Save the date! Law Union of Ontario 2017 Conference – May 5 and 6, 2017

We are happy to announce that the 2017 conference will be held Friday, May 5, 2017 (evening) at United Steelworkers Hall, and Saturday, May 6, 2017 (all day) at Northrop Frye Hall, University of Toronto.

More details to follow.

law-union-2017-save-the-date

Law Union of Ontario – AGM – 13 October 2016 6:30 PM

the Law Union of Ontario Annual General Meeting (AGM) and after party are coming up!

WHEN WILL IT BE?
Thursday 13 October 6:30-8:30 AGM + 8:30-10:30 Afterparty

WHERE WILL IT BE?
United Steelworkers Hall, 25 Cecil Street

WHAT WILL WE DO?
– welcome new members
– discuss what we did last year in our subcommittees
– form subcommittees
– choose the 2016-2017 Steering Committee
– meet each other, catch up, and enjoy complimentary snacks and drinks (alcoholic and non-alcoholic) at the afterparty

This year we will also be featuring a short presentation by Fred Ernst on the privacy issues surrounding IMSI catchers which have been used by the state to perform surveillance on mobile phones.

ALSO
– Please let us know if you need any accommodations or if there is an item that you would like to add to the agenda
– Don’t forget that the annual AGM is a great opportunity to renew your LUO membership. You can also renew your membership online at http://www.lawunion.ca/join/

If you have any questions, please do not hesitate to contact us at law.union.of.ontario@gmail.com

See you there!

– Law Union of Ontario Steering Committee 2015-2016

SAVE THE DATE! – LAW UNION OF ONTARIO AGM – OCTOBER 13, 2016

Out of the ashes of summer rises that beloved annual tradition known as the Law Union of Ontario’s Annual General Meeting.

The details of this year’s AGM are as follows:

LAW UNION OF ONTARIO ANNUAL GENERAL MEETING
THURSDAY, OCTOBER 13TH, 2016, 6:30pm – 8:30pm
UNITED STEELWORKERS UNION HALL
25 CECIL STREET, TORONTO ON (College and Spadina)
There will be an After Party/Gathering immediately following the AGM from 8:30PM to 10:30 PM at the same location.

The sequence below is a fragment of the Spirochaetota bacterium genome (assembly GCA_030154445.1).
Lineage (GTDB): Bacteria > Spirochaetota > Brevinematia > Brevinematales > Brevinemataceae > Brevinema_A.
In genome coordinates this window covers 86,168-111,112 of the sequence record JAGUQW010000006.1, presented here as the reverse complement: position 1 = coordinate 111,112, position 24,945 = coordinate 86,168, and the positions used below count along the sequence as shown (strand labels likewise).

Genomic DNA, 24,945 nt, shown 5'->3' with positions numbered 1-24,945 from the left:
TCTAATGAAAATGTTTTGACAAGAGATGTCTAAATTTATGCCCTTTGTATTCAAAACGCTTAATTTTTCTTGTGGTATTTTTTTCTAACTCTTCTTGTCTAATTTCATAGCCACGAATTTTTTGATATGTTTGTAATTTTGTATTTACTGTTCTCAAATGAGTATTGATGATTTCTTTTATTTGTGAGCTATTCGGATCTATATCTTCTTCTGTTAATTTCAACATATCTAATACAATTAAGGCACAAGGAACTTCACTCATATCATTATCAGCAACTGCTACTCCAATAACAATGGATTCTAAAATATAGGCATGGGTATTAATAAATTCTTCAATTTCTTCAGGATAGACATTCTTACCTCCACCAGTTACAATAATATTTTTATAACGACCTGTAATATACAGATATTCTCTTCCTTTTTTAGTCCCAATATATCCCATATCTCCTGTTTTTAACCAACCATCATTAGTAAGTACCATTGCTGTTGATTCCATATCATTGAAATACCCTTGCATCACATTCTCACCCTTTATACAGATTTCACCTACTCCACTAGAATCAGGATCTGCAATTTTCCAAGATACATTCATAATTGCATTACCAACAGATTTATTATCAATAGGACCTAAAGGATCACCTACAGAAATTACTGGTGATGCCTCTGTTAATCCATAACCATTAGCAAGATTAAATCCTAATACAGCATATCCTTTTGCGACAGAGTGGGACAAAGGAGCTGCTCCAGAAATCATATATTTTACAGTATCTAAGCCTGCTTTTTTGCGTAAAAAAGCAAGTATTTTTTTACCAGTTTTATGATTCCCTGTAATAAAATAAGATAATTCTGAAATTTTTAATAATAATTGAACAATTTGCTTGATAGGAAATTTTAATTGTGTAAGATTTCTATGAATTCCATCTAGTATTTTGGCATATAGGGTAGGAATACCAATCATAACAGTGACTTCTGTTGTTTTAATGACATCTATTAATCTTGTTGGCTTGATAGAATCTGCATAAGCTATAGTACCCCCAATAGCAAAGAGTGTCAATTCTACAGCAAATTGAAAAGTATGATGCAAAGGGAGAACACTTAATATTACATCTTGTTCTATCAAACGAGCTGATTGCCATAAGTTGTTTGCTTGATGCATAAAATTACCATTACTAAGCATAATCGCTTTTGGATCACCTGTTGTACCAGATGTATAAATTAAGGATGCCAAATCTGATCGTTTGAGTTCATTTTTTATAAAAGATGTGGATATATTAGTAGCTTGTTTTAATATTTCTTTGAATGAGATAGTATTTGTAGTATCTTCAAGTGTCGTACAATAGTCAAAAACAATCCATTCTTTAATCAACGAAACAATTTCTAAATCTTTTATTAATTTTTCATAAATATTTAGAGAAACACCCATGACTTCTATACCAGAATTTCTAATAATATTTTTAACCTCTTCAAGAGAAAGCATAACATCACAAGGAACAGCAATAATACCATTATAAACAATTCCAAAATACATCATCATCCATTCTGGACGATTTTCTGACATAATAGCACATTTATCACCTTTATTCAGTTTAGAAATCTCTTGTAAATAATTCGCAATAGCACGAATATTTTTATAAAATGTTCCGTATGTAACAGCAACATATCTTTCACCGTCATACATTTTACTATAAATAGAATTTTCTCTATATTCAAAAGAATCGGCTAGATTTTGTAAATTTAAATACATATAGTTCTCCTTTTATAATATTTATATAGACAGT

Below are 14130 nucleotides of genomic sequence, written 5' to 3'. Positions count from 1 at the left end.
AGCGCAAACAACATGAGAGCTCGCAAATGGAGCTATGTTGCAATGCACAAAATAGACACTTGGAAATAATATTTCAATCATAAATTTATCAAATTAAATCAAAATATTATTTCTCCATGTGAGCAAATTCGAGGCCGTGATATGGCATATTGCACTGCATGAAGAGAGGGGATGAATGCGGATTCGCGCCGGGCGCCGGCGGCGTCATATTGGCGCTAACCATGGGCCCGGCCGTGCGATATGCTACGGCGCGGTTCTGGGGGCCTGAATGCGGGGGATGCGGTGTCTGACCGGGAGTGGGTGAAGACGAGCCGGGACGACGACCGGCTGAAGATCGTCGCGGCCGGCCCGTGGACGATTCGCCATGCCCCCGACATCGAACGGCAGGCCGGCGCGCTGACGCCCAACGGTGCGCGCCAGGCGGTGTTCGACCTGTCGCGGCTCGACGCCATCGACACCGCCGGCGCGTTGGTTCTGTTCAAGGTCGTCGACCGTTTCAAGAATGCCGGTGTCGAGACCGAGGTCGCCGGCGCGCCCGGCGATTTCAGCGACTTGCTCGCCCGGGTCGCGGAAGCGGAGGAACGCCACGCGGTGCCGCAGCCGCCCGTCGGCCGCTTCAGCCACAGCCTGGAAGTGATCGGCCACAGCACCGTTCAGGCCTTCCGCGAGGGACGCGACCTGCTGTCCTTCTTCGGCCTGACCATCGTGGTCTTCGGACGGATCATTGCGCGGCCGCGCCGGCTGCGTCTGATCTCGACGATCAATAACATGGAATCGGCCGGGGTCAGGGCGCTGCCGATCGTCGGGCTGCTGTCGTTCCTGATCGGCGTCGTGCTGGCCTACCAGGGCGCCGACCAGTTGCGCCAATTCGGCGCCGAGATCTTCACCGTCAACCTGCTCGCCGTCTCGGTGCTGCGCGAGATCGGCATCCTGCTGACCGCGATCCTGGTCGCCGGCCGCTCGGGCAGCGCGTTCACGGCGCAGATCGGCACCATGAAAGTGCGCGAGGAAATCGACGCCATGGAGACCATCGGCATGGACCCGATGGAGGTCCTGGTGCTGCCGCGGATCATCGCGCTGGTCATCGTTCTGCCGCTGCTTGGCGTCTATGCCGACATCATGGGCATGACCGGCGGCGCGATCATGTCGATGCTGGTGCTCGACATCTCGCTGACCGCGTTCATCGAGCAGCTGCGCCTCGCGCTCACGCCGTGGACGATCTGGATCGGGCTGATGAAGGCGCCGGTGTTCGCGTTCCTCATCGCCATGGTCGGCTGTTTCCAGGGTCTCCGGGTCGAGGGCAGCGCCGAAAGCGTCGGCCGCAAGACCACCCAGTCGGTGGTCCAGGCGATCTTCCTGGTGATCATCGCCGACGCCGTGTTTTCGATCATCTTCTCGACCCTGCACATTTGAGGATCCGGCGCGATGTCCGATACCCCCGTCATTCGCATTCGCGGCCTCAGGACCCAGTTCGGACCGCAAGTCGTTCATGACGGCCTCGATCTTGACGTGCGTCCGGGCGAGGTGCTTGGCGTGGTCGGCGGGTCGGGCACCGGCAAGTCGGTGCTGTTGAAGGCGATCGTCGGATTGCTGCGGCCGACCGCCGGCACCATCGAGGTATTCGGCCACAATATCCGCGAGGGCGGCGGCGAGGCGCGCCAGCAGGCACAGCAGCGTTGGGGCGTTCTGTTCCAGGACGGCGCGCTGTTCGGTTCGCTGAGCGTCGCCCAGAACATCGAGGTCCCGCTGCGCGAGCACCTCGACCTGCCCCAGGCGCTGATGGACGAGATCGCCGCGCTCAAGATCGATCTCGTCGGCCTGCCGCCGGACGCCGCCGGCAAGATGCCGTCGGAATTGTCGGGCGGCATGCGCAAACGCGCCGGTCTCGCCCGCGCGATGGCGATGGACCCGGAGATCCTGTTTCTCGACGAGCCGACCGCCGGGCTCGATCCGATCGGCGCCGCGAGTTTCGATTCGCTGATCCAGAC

The System Isn’t Broken It Was Built This Way – Law Union of Ontario Annual Conference 2016

LawUnionConference_2016Poster_PRINT-01

Advanced registration is closed but you can still register in person at the conference.

Please click here for the LUO Conference 2016 booklet.

Friday, May 13, 2016: 6:30pm (registration); 7:00pm to 8:30pm (panel) and

Saturday, May 14, 2016: 8:30am (registration); 9:00am to 6:00pm (panels)

Northrop Frye Hall, University of Toronto

73 Queen’s Park Crescent East

Map - Northrop Frye Hall

Full Conference Price:

$175 for lawyers/paralegals

$50 for community members

$10 for Friday only

No one turned away for lack of funds

Childcare available (childcare is booked for Saturday; please contact us for more

details, or if you require childcare on Friday too); Scent-free environment; CART

services; Wheelchair accessible venue; CPD

Visit us on Facebook: https://www.facebook.com/events/199695690413069/

 

Schedule:

Friday, May 13, 2016

7:00pm to 8:30pm (registration at 6:30pm)

Cannabis Legalization: Who Wins and Who Loses? (Plenary session)

This panel will discuss options for the regulation of the Cannabis industry, reflecting on the needs of medical patients who require Cannabis as well as its use for recreational and other purposes.  The discussion will address who will profit from the process of legalization, what kinds of activities could stay or become criminalized, what it means for other drugs and harm reduction, and the wider social ramifications of legalization in Canada. Panelists will be asked to reflect on the potential impacts of regulation on stakeholder groups such as medical patients, communities of colour, drug users, people with disabilities, members of marginalized socio-economic communities and those with mental health difference.

 

Saturday, May 14, 2016

9:00am-10:30am (registration at 8:30am)

The Duty of Counsel to Accommodate Clients With Disabilities

This panel will focus on the intersection of professional conduct and the duty to provide accessible and quality legal services to clients with disabilities. Legal and ethical issues will be examined within the lens of the Law Society of Upper Canada’s Rules of Professional Conduct, outlining the duties of lawyers and paralegals to accommodate clients who live with cognitive and perceptual impairments. These professional duties will be reviewed in relation to the Courts, Boards and Tribunals work.

[This panel has been accredited by the Law Society for 1 hour and 30 minutes of Professionalism Hours]

 

10:45am-12:15pm

Islamophobia and the Law

The rise and extent of islamophobia and  anti-muslim prejudice will be examined from both   anti- racism and religious discrimination perspectives.The panel will also address the socio-cultural context in the delivery of legal remedies and services and barriers to equal access to justice which have arisen in a political climate driven by fear and prejudice.

[This panel has been accredited by the Law Society for 1 hour and 30 minutes of Professionalism Hours]

 

Equity in Legal Education: An Intersectional Analysis

This panel will assess the state of equity within legal education, law practice, and the profession in Ontario from an intersectional perspective (i.e. gender, class, race, disability, etc.) and reflect upon what structural barriers impair the educational and labour market prospects from persons coming from equity-seeking and historically marginalized groups. This panel will present concrete ideas, strategies, and practice tips to move equity from theory into action.

[This panel has been accredited by the Law Society for 30 minutes of Professionalism Hours]

 

Anti-oppression training for legal workers